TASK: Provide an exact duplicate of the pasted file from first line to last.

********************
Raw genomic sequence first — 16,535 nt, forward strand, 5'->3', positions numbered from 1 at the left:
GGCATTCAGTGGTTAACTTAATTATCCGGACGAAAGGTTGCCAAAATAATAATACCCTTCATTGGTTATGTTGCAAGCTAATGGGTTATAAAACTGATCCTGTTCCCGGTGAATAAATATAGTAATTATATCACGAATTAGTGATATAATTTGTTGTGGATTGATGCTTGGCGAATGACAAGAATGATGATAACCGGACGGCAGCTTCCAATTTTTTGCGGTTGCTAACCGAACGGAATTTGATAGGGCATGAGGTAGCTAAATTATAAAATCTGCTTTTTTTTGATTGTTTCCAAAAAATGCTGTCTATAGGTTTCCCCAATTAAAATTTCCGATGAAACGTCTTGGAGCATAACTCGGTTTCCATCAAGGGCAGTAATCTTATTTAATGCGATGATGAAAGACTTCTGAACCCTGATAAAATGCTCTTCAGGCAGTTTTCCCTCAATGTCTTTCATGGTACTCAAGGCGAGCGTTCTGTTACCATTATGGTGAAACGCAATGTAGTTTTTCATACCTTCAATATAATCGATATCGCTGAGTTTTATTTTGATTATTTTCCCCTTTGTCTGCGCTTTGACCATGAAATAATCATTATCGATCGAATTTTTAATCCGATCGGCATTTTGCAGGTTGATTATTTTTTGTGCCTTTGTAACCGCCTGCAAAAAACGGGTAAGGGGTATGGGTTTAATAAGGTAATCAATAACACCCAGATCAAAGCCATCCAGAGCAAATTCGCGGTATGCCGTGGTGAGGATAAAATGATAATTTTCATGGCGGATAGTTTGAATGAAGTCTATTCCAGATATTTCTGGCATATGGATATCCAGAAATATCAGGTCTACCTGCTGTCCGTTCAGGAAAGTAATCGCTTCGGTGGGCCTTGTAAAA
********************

Raw genomic sequence first — 16,535 nt, forward strand, 5'->3', positions numbered from 1 at the left:
GGCATTCAGTGGTTAACTTAATTATCCGGACGAAAGGTTGCCAAAATAATAATACCCTTCATTGGTTATGTTGCAAGCTAATGGGTTATAAAACTGATCCTGTTCCCGGTGAATAAATATAGTAATTATATCACGAATTAGTGATATAATTTGTTGTGGATTGATGCTTGGCGAATGACAAGAATGATGATAACCGGACGGCAGCTTCCAATTTTTTGCGGTTGCTAACCGAACGGAATTTGATAGGGCATGAGGTAGCTAAATTATAAAATCTGCTTTTTTTTGATTGTTTCCAAAAAATGCTGTCTATAGGTTTCCCCAATTAAAATTTCCGATGAAACGTCTTGGAGCATAACTCGGTTTCCATCAAGGGCAGTAATCTTATTTAATGCGATGATGAAAGACTTCTGAACCCTGATAAAATGCTCTTCAGGCAGTTTTCCCTCAATGTCTTTCATGGTACTCAAGGCGAGCGTTCTGTTACCATTATGGTGAAACGCAATGTAGTTTTTCATACCTTCAATATAATCGATATCGCTGAGTTTTATTTTGATTATTTTCCCCTTTGTCTGCGCTTTGACCATGAAATAATCATTATCGATCGAATTTTTAATCCGATCGGCATTTTGCAGGTTGATTATTTTTTGTGCCTTTGTAACCGCCTGCAAAAAACGGGTAAGGGGTATGGGTTTAATAAGGTAATCAATAACACCCAGATCAAAGCCATCCAGAGCAAATTCGCGGTATGCCGTGGTGAGGATAAAATGATAATTTTCATGGCGGATAGTTTGAATGAAGTCTATTCCAGATATTTCTGGCATATGGATATCCAGAAATATCAGGTCTACCTGCTGTCCGTTCAGGAAAGTAATCGCTTCGGTGGGCCTTGTAAAA